Said Perdue: “This is bigger than Jack, bigger than me. …We just cannot give Harry Reid one more vote in the U.S. Senate.”
A first debate in the general election contest for U.S. Senate has already been scheduled for Aug. 21. The Macon affair will be hosted by the Georgia Chamber of Commerce.
If turnout hits a record low today, Georgia won’t be alone in that boat. From USA Today:
A new study shows 14.8% of eligible U.S. voters have cast ballots in the first 25 statewide primaries this year, according to the non-partisan Center for the Study of the American Electorate. That’s down from 18.3% turnout in the 2010 midterms, when the Tea Party movement was strong and Republicans regained control of the U.S. House.
So far, 15 of 25 states have had record low turnout in primaries this year, according to the report.
On the ethics front, AJCers Aaron Gould Sheinin and Greg Bluestein have new information that indicates that the relationship between the top staffer of the state ethics commission and aides to Gov. Nathan Deal may not have been as threatening — or distant — as claimed:
Text and email messages obtained by The Atlanta Journal-Constitution between Holly LaBerge and Chris Riley show the ethics commission director and Gov. Nathan Deal’s chief of staff exchanging lighthearted missives just hours after LaBerge claims Riley pressured her to settle ethics cases against his boss’s campaign….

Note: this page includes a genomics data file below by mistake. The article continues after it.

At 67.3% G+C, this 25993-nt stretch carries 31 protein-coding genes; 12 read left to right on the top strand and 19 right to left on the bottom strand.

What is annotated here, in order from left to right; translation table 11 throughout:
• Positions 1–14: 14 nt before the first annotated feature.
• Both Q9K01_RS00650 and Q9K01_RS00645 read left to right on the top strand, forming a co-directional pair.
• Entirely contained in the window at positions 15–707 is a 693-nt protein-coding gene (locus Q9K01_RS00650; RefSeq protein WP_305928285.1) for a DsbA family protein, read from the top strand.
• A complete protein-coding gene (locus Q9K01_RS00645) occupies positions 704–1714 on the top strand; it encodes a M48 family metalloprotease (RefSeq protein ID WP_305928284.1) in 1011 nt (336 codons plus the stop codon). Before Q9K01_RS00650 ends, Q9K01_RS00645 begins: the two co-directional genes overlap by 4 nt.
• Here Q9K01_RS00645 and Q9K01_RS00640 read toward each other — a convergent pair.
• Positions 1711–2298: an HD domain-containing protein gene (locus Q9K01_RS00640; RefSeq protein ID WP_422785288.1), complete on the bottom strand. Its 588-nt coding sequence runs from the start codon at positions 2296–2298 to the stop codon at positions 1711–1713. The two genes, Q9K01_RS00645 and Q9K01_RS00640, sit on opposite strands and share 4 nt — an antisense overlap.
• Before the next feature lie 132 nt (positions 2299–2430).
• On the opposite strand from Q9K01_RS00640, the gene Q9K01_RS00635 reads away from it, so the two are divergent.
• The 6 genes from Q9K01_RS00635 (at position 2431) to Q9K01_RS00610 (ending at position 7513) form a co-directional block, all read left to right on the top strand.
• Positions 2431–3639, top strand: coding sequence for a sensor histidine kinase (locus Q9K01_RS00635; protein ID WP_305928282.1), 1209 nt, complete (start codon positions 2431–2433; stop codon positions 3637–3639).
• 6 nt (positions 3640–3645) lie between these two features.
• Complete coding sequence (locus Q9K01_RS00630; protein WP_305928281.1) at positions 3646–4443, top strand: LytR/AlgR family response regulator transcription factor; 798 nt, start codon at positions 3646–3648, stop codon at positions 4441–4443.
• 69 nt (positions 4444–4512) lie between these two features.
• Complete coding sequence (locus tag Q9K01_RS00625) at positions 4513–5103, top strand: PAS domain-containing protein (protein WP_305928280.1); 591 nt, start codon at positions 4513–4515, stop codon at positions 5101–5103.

The new texts obtained by The Atlanta Journal-Constitution and Channel 2 Action News show that LaBerge and Riley carried on a jocular conversation that ended with LaBerge thanking Riley “for the kind words.”
From the So-Late-It-Probably-Won’t-Matter Department: Dr. Ben Carson, the Maryland neurosurgeon popular with the tea party and a buzzed-about dark horse presidential candidate, is out with an endorsement of Jack Kingston. The congressman recently became first U.S. Senate candidate to sign Carson’s pledge on health care reform that mirrors many Republican principles already under discussion.
From the So-Late-It-Probably-Won’t-Matter Department, Vol. II: Bob Barr, in a do-or-die Republican runoff with Barry Loudermilk in the 11th District congressional contest, has received a late endorsement from U.S.Rep. Darrell Issa, R-Calif., the chief inquisitor of the Obama administration as chairman of the Oversight and Government Reform Committee. Said Issa:
“I served with Bob on the Government Oversight Committee when he was in the House previously, and we need his expertise as a former prosecutor and tough inquisitor now more than ever to help conduct vital investigations of the Obama Administration’s abuses of power.”
An interesting stat from Roll Call: If Jody Hice wins today’s 10th Congressional District GOP runoff (and presumably in the fall) it would bring the number of ministers in Congress to eight. One of the others is Gainesville’s own Rep. Doug Collins.
About the Authors
Daniel Malloy is the Atlanta Journal-Constitution's Washington Correspondent, covering the Georgia Congressional delegation and other D.C. goings-on that affect the state since 2011. He's a zealous fan and proud graduate of the University of North Carolina-Chapel Hill.
Greg Bluestein is a political reporter who covers the governor's office and state politics for The Atlanta Journal-Constitution. He joined the newspaper in June 2012.